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power to the internet

AT&T land line had service trucks parked at RTâ??s to power them. I talked
with one of the techs. He was on a 12 hour schedule and spent that time
between 3 sites charging the batteries to keep the copper plant running.
They plugged in to the truck inverter and ran the truck all day. He told me
they ran out of generators. Talk about a waste of manpower.

On Thu, Dec 26, 2019 at 10:56 AM Michael Thomas <mike at mtcc.com> wrote:

> On 12/26/19 10:41 AM, Ben Cannon wrote:
> > Exactly. And we will build it all.
> >
> > The power stuff is serious people.  Weâ??ve gotten letters from the FCC
> > over it.  There is additional regulation coming down when people canâ??t
> > call 911!
> >
> > You need at minimum 8 hours (or your CRT response time with a
> > generator trailer, or a standby generator or two) of battery on your
> > telecom equipment. All of it. Everywhere.
> >
> > Comcast is the worst about this, they never replace and often donâ??t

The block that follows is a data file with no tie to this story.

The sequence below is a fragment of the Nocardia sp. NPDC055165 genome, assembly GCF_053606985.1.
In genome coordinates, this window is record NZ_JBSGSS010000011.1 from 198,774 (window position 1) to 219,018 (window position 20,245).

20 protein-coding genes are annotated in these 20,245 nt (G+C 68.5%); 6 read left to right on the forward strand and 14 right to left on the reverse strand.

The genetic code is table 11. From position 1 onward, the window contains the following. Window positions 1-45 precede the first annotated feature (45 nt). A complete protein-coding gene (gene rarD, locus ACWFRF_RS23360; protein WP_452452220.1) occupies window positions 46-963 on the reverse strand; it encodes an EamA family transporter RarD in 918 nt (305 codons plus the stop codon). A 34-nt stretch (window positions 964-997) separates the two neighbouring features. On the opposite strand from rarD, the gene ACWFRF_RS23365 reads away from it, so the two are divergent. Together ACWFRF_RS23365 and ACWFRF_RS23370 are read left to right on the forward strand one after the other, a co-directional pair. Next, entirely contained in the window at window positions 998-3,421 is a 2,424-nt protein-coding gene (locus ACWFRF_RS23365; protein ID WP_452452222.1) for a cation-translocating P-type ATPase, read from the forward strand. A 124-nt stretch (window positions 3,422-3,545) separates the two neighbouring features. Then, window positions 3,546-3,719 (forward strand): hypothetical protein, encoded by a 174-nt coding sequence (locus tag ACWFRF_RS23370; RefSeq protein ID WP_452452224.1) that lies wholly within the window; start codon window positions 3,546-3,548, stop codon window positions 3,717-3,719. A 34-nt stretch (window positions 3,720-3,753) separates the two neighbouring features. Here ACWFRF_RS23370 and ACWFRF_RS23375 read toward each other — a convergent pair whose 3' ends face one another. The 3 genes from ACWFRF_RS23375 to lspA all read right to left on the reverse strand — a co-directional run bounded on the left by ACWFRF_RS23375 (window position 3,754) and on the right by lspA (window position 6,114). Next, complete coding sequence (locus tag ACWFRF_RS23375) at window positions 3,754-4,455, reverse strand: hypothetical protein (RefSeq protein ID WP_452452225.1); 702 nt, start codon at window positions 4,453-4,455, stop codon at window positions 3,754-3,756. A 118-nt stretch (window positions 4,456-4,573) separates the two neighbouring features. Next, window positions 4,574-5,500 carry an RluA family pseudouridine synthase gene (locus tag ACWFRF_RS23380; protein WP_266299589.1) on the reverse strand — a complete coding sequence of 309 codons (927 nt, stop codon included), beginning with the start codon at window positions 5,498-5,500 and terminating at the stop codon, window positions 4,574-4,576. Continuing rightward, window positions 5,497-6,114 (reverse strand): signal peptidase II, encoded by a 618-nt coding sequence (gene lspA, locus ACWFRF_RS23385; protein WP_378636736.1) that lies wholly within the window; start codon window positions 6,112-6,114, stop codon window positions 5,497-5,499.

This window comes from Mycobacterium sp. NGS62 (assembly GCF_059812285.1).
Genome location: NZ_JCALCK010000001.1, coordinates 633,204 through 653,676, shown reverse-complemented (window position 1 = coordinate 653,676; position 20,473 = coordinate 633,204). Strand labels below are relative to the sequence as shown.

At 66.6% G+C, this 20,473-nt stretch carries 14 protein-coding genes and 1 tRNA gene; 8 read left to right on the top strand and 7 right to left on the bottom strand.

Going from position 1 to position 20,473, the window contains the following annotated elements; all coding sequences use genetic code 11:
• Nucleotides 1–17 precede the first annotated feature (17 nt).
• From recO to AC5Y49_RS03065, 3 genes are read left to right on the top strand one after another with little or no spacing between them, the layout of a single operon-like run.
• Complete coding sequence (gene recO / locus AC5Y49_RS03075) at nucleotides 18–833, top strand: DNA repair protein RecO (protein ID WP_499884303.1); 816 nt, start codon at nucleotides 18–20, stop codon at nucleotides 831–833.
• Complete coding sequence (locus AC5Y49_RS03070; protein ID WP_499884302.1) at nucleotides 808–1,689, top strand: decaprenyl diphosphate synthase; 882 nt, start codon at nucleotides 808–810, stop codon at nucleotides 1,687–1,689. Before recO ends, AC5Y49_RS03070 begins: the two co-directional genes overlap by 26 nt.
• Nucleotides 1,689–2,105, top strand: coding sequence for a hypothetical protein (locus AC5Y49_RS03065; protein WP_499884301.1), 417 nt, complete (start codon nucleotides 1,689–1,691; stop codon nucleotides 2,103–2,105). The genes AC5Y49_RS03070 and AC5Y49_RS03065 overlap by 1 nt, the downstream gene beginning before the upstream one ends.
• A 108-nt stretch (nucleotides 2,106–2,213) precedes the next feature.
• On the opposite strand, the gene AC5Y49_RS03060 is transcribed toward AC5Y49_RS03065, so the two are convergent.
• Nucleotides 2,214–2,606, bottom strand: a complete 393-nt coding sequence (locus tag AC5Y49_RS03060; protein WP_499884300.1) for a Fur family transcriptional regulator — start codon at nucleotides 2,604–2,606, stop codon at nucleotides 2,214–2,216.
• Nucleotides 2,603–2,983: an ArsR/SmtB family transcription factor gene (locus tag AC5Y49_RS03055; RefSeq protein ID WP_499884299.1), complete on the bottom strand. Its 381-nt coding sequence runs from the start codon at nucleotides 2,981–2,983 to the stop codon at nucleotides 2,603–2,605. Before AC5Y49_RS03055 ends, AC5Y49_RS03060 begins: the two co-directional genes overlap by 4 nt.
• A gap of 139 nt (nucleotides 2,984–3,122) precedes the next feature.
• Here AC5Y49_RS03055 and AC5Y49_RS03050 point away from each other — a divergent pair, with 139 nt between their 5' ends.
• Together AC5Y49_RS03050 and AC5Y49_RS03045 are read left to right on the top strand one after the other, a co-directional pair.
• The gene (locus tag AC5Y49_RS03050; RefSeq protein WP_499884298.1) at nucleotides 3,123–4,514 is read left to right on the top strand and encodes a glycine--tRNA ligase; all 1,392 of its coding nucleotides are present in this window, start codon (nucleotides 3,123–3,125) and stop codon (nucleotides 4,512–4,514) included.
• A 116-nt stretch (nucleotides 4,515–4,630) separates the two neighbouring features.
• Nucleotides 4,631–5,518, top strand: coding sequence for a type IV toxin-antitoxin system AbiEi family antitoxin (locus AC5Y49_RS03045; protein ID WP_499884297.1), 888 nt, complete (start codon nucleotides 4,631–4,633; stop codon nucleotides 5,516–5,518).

> > even place batteries in their RTs at all - and they are going to get
> > fined over it mark my words.
> >
> >
> Here in California, you're going to need a lot more than 8 hours. We had
> one that lasted 3 days, followed by about 8 hours of power, followed by
> 2 days of no power. If this is the new normal, and I'm afraid that it
> is, that's probably going to require some pretty hefty backup. Not to
> mention expensive.
> The one "good" thing that PG&E did is expose all of these
> vulnerabilities. Every neighborhood probably knows whether their carrier
> is naughty or nice now.
> Mike
> --

Jason Wilson
Remotely Located
Providing High Speed Internet to out of the way places.
530-748-9608 Cell
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